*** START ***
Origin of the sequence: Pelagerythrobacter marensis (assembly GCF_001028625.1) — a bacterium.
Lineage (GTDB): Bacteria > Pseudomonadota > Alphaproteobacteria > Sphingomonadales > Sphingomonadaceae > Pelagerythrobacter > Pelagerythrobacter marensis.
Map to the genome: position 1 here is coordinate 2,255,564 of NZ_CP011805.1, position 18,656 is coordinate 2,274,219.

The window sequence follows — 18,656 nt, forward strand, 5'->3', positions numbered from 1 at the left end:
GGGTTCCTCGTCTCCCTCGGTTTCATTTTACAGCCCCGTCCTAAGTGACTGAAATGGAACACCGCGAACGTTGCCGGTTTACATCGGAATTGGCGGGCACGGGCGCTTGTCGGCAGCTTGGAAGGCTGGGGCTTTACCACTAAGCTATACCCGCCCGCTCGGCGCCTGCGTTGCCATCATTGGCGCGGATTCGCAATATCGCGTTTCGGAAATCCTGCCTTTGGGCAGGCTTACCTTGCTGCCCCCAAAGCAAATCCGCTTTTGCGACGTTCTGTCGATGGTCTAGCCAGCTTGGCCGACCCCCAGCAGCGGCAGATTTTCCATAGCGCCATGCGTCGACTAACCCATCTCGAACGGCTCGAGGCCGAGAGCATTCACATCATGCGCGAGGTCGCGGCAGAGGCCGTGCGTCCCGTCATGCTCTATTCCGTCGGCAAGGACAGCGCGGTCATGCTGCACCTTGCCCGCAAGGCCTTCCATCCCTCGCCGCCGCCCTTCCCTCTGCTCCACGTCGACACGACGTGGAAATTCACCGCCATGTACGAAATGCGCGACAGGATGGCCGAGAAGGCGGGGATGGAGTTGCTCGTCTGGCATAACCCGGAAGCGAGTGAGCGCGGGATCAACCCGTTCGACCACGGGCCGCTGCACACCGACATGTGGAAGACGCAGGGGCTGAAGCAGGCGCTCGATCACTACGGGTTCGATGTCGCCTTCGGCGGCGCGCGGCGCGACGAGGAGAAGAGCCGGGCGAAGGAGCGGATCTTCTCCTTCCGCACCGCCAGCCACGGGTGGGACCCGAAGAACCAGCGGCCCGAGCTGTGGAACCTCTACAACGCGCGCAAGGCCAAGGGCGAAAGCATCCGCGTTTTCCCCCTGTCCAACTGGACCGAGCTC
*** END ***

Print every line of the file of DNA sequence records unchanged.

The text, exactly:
Origin of the sequence: Pelagerythrobacter marensis (assembly GCF_001028625.1) — a bacterium.
Lineage (GTDB): Bacteria > Pseudomonadota > Alphaproteobacteria > Sphingomonadales > Sphingomonadaceae > Pelagerythrobacter > Pelagerythrobacter marensis.
Map to the genome: position 1 here is coordinate 2,255,564 of NZ_CP011805.1, position 18,656 is coordinate 2,274,219.

The window sequence follows — 18,656 nt, forward strand, 5'->3', positions numbered from 1 at the left end:
GGGTTCCTCGTCTCCCTCGGTTTCATTTTACAGCCCCGTCCTAAGTGACTGAAATGGAACACCGCGAACGTTGCCGGTTTACATCGGAATTGGCGGGCACGGGCGCTTGTCGGCAGCTTGGAAGGCTGGGGCTTTACCACTAAGCTATACCCGCCCGCTCGGCGCCTGCGTTGCCATCATTGGCGCGGATTCGCAATATCGCGTTTCGGAAATCCTGCCTTTGGGCAGGCTTACCTTGCTGCCCCCAAAGCAAATCCGCTTTTGCGACGTTCTGTCGATGGTCTAGCCAGCTTGGCCGACCCCCAGCAGCGGCAGATTTTCCATAGCGCCATGCGTCGACTAACCCATCTCGAACGGCTCGAGGCCGAGAGCATTCACATCATGCGCGAGGTCGCGGCAGAGGCCGTGCGTCCCGTCATGCTCTATTCCGTCGGCAAGGACAGCGCGGTCATGCTGCACCTTGCCCGCAAGGCCTTCCATCCCTCGCCGCCGCCCTTCCCTCTGCTCCACGTCGACACGACGTGGAAATTCACCGCCATGTACGAAATGCGCGACAGGATGGCCGAGAAGGCGGGGATGGAGTTGCTCGTCTGGCATAACCCGGAAGCGAGTGAGCGCGGGATCAACCCGTTCGACCACGGGCCGCTGCACACCGACATGTGGAAGACGCAGGGGCTGAAGCAGGCGCTCGATCACTACGGGTTCGATGTCGCCTTCGGCGGCGCGCGGCGCGACGAGGAGAAGAGCCGGGCGAAGGAGCGGATCTTCTCCTTCCGCACCGCCAGCCACGGGTGGGACCCGAAGAACCAGCGGCCCGAGCTGTGGAACCTCTACAACGCGCGCAAGGCCAAGGGCGAAAGCATCCGCGTTTTCCCCCTGTCCAACTGGACCGAGCTC